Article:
Since 2004, from the last Sunday in August to the first Monday in September, creative-types (aka “Burners”) interested in self-expression, have traveled to Nevada’s Black Rock Desert to construct and perform art. “Burning Man,” is a theme-based festival with the primary objective of creating a temporary community of interactive sculpture, installations, architecture, art cars, and performances. In order to participate, all “Burning Man” works must be planned around a predetermined theme. This year “Da Vinci’s Workshop” was assembled and displayed for seven days. And as with tradition, this year’s finale was as spectacular as the event itself. On day seven, the entire community was burned to the ground. 360 days from now, “Burners” will reunite and do it all over again.



Swinging en Masse


Who doesn’t look fondly upon their childhood memories of swinging on playgrounds? Well, now you can relive that experience—with an upgrade. Nestled in the lawn next to the Boston Convention and Exhibition Center is a set of 20 oversized, glowing oval swings. Commissioned by the Massachusetts Convention Center Authority and designed by the husband and wife team Eric Howeler and Meejin Yoon of Howeler and Yoon Architecture, the installation was designed to be the first interactive space in Boston. By day, you can see the light and airy O-shaped swings and surrounding metal structure set upon the lawn, and by night the glowing swings hover about in the dark for a truly unique visual experience. Take a look here.

If you happen to swing on over, be prepared to wait in line; the installation has been pulling in masses in every age group from the community and beyond.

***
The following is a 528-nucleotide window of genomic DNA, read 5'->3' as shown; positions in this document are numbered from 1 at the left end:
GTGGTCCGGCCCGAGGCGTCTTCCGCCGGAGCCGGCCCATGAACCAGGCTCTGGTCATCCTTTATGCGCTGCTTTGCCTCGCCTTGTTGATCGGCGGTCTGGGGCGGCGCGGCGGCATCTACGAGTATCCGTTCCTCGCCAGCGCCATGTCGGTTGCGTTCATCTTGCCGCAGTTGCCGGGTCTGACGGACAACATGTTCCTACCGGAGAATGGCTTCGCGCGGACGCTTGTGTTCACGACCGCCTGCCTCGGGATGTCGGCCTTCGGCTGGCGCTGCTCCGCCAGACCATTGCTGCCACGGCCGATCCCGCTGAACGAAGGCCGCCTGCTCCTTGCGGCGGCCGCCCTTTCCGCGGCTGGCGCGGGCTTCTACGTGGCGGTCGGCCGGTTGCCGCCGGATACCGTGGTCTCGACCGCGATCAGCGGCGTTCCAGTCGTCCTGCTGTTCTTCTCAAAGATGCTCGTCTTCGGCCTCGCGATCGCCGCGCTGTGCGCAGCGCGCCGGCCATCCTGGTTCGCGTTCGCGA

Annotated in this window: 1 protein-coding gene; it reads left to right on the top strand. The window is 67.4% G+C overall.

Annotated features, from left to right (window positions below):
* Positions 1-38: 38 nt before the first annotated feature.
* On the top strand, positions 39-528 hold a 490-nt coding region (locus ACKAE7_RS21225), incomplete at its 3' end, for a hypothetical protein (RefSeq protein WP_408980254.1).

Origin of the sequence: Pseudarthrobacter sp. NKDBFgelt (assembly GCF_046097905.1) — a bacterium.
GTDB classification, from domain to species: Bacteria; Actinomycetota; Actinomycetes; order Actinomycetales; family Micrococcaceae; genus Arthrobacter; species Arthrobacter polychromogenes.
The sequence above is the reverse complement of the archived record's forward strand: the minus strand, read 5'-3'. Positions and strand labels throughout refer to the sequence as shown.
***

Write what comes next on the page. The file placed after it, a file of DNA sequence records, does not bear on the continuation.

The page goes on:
Bar Charts Matter


As a creator of infographics for many years, the power of charts can be undeniable. Good typography, smart use of color, and clear correlations of data can tell a story in an instant where words often take far longer.

One can only think back to the Space Shuttle Challenger disaster on January 28, 1986. Using charts and diagrams, engineers desperately tried to persuade their superiors to postpone the launch due to the fact that O-rings that sealed the bottoms of the solid rocket boosters would fail in cold temperatures. They were ultimately overruled and the launch countdown proceeded as scheduled. On that unusually cold morning, the shuttle broke apart 73 seconds into its flight, instantly killing its seven crew members. Could better infographics saved that mission? Some—including data visualization legend Edward Tufte—argue that the engineers failed to communicate dangers because the data wasn’t presented in an easily digestible form.

I thought of the importance of data recently when I was visiting the website Politifact, a non-partisan website that fact-checks statements by politicians. I came across these two simple bar charts that rank presidential candidates’ statements from true to ‘pants on fire’ false. The results show an almost inverse relationship.

Ævintýri í Ísland



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This April, one of my dreams came true. With one of my college roommates as my adventure partner, we boarded a (cleverly branded WOW Air) flight to Iceland. For the next seven days, we explored the southwest and south coast, covering 800 miles of this awe-inspiring north Atlantic island. read on

Coffee on Tap



Ever fantasize about having a never-ending stream of hot coffee pouring out right from your office desk? Well, now you can have it—and control it with your phone no less. All for the affordable (ahem) price of $11,000, TopBrewer has come out with a coffee tap system that allows you to order your drink (type, size, amount of milk, etc.) from an app, walk over—or reach out—and start sipping. read on

This is NOT a Frog.


Italian self-taught artist Johannes Stötter takes camouflage and body paint to a whole new level. What you see above looks like a beautiful photograph of a colorful frog on a verdant leaf. However, it is actually five people meticulously painted and positioned by Stötter to look exactly like the frog. read on